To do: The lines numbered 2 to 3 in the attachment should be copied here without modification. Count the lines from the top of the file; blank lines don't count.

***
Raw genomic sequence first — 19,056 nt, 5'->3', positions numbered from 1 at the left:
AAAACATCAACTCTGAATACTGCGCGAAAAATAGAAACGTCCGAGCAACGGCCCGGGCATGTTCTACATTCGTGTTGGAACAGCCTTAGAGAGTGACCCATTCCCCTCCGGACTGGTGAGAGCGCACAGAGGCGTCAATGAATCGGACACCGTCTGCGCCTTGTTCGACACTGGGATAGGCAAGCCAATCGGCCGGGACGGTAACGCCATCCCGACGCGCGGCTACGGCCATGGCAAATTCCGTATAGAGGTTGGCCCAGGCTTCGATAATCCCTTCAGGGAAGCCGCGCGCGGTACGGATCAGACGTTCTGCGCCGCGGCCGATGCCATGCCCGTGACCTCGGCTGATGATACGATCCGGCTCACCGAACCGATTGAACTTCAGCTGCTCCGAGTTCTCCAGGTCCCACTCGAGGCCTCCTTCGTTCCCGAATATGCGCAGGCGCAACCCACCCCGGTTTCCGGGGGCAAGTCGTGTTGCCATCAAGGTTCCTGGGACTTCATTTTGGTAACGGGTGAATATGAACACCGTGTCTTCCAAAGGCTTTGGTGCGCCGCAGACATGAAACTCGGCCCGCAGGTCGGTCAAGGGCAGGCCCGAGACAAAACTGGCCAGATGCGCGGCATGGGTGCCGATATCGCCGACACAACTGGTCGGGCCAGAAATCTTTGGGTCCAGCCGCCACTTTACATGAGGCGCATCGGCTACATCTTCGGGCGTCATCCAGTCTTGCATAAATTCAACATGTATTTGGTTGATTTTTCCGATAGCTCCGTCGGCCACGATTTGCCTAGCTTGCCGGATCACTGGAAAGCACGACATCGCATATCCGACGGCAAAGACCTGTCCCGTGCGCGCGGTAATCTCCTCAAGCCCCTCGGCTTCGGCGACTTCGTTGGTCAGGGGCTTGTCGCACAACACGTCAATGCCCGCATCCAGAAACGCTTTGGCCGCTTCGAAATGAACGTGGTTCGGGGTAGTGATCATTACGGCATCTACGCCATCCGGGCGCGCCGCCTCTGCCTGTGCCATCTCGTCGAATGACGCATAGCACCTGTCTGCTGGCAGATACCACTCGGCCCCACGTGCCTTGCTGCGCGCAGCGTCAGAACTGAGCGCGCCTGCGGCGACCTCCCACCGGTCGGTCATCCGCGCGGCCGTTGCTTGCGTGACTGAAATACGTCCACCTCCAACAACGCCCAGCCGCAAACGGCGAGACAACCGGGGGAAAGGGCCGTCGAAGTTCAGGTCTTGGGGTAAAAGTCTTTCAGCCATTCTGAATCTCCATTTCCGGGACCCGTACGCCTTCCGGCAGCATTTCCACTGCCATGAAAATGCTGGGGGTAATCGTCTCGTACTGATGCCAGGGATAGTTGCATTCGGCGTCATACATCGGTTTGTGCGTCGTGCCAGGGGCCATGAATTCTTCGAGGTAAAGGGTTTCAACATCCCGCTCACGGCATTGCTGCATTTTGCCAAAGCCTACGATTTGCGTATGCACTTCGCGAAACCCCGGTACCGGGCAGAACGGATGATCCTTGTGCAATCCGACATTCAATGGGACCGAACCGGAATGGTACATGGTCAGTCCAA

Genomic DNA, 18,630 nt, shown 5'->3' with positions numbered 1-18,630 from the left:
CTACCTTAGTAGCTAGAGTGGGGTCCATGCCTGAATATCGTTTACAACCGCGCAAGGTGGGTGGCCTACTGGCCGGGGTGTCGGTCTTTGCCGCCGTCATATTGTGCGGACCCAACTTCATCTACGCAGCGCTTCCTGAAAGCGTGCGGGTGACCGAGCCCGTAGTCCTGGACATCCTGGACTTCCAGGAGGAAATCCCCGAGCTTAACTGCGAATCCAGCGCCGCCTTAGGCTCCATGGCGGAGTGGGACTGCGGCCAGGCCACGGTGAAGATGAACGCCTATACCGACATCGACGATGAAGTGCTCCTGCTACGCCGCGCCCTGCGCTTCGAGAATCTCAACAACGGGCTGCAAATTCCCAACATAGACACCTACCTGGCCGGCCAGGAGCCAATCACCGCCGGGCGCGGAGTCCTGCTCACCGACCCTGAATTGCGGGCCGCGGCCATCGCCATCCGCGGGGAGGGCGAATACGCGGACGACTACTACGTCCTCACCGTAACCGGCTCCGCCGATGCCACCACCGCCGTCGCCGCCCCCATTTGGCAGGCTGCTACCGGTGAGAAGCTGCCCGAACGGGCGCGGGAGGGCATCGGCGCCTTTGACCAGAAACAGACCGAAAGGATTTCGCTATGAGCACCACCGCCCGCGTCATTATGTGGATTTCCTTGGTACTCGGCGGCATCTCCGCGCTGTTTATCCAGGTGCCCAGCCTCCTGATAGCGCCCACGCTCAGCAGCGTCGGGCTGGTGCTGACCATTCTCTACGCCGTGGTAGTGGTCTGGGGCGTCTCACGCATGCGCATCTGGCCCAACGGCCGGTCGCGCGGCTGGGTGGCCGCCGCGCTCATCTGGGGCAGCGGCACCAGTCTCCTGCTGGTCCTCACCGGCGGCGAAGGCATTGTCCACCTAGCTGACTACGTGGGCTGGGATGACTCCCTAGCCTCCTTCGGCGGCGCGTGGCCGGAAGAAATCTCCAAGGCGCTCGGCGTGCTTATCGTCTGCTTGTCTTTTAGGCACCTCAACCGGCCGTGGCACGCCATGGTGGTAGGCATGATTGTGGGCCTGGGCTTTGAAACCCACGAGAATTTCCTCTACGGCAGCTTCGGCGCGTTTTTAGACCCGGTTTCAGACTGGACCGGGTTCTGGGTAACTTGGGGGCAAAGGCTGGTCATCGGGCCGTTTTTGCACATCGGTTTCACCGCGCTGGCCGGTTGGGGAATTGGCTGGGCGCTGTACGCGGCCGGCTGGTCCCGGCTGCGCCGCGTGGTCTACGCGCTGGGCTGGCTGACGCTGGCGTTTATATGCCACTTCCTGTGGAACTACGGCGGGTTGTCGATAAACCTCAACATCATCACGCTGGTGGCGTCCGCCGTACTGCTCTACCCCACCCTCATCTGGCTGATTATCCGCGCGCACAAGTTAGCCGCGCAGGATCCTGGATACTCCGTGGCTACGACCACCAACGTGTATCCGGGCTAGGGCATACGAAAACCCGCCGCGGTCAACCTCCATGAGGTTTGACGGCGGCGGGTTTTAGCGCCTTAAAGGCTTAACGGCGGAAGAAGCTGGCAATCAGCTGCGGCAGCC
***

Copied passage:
AAAACATCAACTCTGAATACTGCGCGAAAAATAGAAACGTCCGAGCAACGGCCCGGGCATGTTCTACATTCGTGTTGGAACAGCCTTAGAGAGTGACCCATTCCCCTCCGGACTGGTGAGAGCGCACAGAGGCGTCAATGAATCGGACACCGTCTGCGCCTTGTTCGACACTGGGATAGGCAAGCCAATCGGCCGGGACGGTAACGCCATCCCGACGCGCGGCTACGGCCATGGCAAATTCCGTATAGAGGTTGGCCCAGGCTTCGATAATCCCTTCAGGGAAGCCGCGCGCGGTACGGATCAGACGTTCTGCGCCGCGGCCGATGCCATGCCCGTGACCTCGGCTGATGATACGATCCGGCTCACCGAACCGATTGAACTTCAGCTGCTCCGAGTTCTCCAGGTCCCACTCGAGGCCTCCTTCGTTCCCGAATATGCGCAGGCGCAACCCACCCCGGTTTCCGGGGGCAAGTCGTGTTGCCATCAAGGTTCCTGGGACTTCATTTTGGTAACGGGTGAATATGAACACCGTGTCTTCCAAAGGCTTTGGTGCGCCGCAGACATGAAACTCGGCCCGCAGGTCGGTCAAGGGCAGGCCCGAGACAAAACTGGCCAGATGCGCGGCATGGGTGCCGATATCGCCGACACAACTGGTCGGGCCAGAAATCTTTGGGTCCAGCCGCCACTTTACATGAGGCGCATCGGCTACATCTTCGGGCGTCATCCAGTCTTGCATAAATTCAACATGTATTTGGTTGATTTTTCCGATAGCTCCGTCGGCCACGATTTGCCTAGCTTGCCGGATCACTGGAAAGCACGACATCGCATATCCGACGGCAAAGACCTGTCCCGTGCGCGCGGTAATCTCCTCAAGCCCCTCGGCTTCGGCGACTTCGTTGGTCAGGGGCTTGTCGCACAACACGTCAATGCCCGCATCCAGAAACGCTTTGGCCGCTTCGAAATGAACGTGGTTCGGGGTAGTGATCATTACGGCATCTACGCCATCCGGGCGCGCCGCCTCTGCCTGTGCCATCTCGTCGAATGACGCATAGCACCTGTCTGCTGGCAGATACCACTCGGCCCCACGTGCCTTGCTGCGCGCAGCGTCAGAACTGAGCGCGCCTGCGGCGACCTCCCACCGGTCGGTCATCCGCGCGGCCGTTGCTTGCGTGACTGAAATACGTCCACCTCCAACAACGCCCAGCCGCAAACGGCGAGACAACCGGGGGAAAGGGCCGTCGAAGTTCAGGTCTTGGGGTAAAAGTCTTTCAGCCATTCTGAATCTCCATTTCCGGGACCCGTACGCCTTCCGGCAGCATTTCCACTGCCATGAAAATGCTGGGGGTAATCGTCTCGTACTGATGCCAGGGATAGTTGCATTCGGCGTCATACATCGGTTTGTGCGTCGTGCCAGGGGCCATGAATTCTTCGAGGTAAAGGGTTTCAACATCCCGCTCACGGCATTGCTGCATTTTGCCAAAGCCTACGATTTGCGTATGCACTTCGCGAAACCCCGGTACCGGGCAGAACGGATGATCCTTGTGCAATCCGACATTCAATGGGACCGAACCGGAATGGTACATGGTCAGTCCAA

Genomic DNA, 18,630 nt, shown 5'->3' with positions numbered 1-18,630 from the left: